A: Starting back in the late 1930s, the West and also the Soviet Union became convinced that Nazi Germany was working on biological weapons. It was presumed in the late 1930s and through most of the war that Hitler was progressing with biological weapons and would not hesitate to use them. In 1944, Allied intelligence revealed that this was absolutely not so. After 1945, when Nazi scientists were debriefed, it became even more clear that Hitler had blocked his own scientists from pursuing biological weapons.

Q: Are we lucky that there were no accidents in the U.S. program?

A: We were very lucky. The Soviet Union was not as lucky. In 1979 they lost 70 people in an accident at a military facility in the city of Sverdlovsk. It is surprising that something didn't happen here because we were doing mass production and open-air testing at sites all around the globe, in the Pacific, in the Arctic, in the deserts of the American west. We would conduct these very dangerous outdoor experiments with the feeling of owning the world.

Q: But are we applying modern sensibilities to an older mentality? Didn't U.S. officials truly believe they faced total destruction by an implacable enemy, the Soviet Union?

A: That Cold War mentality was a fact. But the question was: Do you effectively counter that threat with a weapon of mass destruction? Do you solve the problem by mass killing? Anyone who's thinking rationally would say no. Eventually the United States and the U.K. and France decided that, with nuclear weapons as deterrents, biological weapons were unnecessary. Even that step took a while.

Q: Why was no one within the program "thinking rationally"? Was it because there was only a small cadre involved?

A: That's right. The U.S. program was extremely secret--there was virtually no oversight. One of the lessons for today is if you're going to have heavy investment in military innovations aimed at civilians, you need oversight from agencies and Congress and you need public awareness and debate. Things can happen in secret that you could not believe. Afterwards one wonders, "What happened to the moral compass there? How can these scientists sleep at night?" And the answer is very simple: They worked within a closed moral order, they never questioned outside the particular goals of the technological innovation they were dealing with. And they felt patriotic.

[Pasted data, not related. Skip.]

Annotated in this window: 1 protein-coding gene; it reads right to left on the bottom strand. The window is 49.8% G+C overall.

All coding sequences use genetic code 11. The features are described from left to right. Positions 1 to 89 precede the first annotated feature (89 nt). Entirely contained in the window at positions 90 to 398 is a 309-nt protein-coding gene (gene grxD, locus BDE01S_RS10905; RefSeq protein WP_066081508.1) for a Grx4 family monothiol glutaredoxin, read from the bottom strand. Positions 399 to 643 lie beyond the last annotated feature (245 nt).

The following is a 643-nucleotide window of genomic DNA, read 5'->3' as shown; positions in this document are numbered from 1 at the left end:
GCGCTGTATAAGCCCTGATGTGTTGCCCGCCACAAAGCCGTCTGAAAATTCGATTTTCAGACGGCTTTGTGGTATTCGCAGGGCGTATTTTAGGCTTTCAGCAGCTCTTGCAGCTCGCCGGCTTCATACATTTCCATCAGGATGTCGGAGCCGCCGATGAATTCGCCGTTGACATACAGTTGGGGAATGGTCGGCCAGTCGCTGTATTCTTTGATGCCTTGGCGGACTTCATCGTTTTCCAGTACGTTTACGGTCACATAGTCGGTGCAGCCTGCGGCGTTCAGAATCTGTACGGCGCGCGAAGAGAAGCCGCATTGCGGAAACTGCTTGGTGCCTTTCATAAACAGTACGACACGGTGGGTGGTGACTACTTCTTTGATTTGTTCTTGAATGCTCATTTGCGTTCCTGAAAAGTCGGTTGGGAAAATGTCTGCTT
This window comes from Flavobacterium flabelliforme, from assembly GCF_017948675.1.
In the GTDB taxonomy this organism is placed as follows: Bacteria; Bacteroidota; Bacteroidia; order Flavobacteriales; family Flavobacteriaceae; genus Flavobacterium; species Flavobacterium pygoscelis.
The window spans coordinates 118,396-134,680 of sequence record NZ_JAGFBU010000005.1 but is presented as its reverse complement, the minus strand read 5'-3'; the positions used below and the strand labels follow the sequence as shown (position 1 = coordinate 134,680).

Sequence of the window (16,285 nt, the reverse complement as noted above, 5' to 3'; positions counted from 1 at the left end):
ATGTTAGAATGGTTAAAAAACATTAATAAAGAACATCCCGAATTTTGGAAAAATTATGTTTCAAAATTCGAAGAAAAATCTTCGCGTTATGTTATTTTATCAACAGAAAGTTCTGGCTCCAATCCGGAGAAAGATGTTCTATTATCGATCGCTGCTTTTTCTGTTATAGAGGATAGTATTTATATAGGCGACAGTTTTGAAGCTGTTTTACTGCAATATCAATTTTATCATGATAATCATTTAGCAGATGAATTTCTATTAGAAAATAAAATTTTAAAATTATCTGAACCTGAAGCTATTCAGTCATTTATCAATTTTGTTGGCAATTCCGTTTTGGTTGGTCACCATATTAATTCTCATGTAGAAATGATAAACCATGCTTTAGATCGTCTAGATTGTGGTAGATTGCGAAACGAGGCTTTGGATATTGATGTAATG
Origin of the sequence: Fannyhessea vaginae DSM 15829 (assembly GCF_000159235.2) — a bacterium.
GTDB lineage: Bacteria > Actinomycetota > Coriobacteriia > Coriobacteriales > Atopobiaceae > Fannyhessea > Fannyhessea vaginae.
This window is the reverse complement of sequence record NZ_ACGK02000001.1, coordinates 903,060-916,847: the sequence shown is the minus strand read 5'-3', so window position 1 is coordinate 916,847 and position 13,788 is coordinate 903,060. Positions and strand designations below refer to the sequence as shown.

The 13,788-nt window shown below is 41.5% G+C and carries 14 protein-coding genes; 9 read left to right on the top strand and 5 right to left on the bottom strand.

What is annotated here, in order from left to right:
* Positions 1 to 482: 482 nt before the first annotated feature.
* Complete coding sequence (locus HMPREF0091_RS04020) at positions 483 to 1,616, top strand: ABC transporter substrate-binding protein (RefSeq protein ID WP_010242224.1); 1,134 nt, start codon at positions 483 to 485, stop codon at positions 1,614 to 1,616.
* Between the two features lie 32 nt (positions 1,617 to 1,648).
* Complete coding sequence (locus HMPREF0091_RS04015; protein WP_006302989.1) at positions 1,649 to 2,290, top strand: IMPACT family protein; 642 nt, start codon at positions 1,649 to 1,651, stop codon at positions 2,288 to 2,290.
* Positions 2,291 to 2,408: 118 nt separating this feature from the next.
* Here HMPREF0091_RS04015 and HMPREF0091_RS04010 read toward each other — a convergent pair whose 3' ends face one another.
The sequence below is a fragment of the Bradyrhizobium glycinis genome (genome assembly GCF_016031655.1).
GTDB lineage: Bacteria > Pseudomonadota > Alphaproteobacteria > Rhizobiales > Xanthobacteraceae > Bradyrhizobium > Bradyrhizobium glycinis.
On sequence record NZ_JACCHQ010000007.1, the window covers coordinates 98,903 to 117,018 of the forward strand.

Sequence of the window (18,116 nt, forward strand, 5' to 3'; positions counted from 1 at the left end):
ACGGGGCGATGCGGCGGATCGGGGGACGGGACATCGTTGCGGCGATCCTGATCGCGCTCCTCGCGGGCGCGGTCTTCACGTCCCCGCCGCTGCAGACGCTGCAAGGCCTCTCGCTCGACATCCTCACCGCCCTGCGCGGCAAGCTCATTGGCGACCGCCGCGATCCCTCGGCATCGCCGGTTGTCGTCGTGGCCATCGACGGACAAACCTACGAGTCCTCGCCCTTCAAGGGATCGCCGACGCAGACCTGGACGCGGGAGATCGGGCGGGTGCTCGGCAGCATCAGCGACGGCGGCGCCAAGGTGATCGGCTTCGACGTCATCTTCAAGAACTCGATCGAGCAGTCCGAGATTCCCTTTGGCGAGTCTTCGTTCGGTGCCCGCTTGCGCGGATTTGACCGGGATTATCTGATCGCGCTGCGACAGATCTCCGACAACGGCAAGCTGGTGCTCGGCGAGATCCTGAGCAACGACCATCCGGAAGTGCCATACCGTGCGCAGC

Q: Is there any justification for creating non-lethal biological weapons, in which people just get sick, not die?

A: No. To begin, there's a problem with the term "non-lethal" when lethality can actually occur. It depends very much who the object of the attack is. We develop a notion of a non-lethal biological or chemical weapon based on the physical reactions of a sturdy 22-year-old. But these weapons are indiscriminate. You don't know if the target will include a sick older person, a pregnant woman or a child, and, with airborne agents, you cannot control the amount of exposure in an attack. You can call it "non-lethal," but the probability is that some percentage of victims will die.

Q. Now that today we have so many non-state players, is it still worthwhile to pursue or enforce international treaties against biological weapons?

A. It's very important to have the treaties--the Geneva Protocol and the Biological and Chemical Weapons Conventions--and to do everything necessary to enforce them. They create a norm, which if violated, puts the violator--whether a head of state or another responsible party--in a position of being both a pariah and a criminal.

Q: Realistically, is there anything else the United States should be doing to protect us against a biological weapons attack?

A: The best protection is a strong public health system, coupled with international efforts to increase transparency. We need to protect our population against health threats from any source. We also need to include as many nations as possible, including developing countries, within a normative legal framework, with treaties and technological sharing that fosters trust and openness among nations and networks of scientists.

The real danger now is that innovations in biotechnology could be used for hostile purposes. That is a clear possibility and a threat that our lead scientists should be addressing.

A version of this article appeared in MIT Tech Talk on February 7, 2007 (download PDF).

Topics: Humanities, Political science, Security studies and military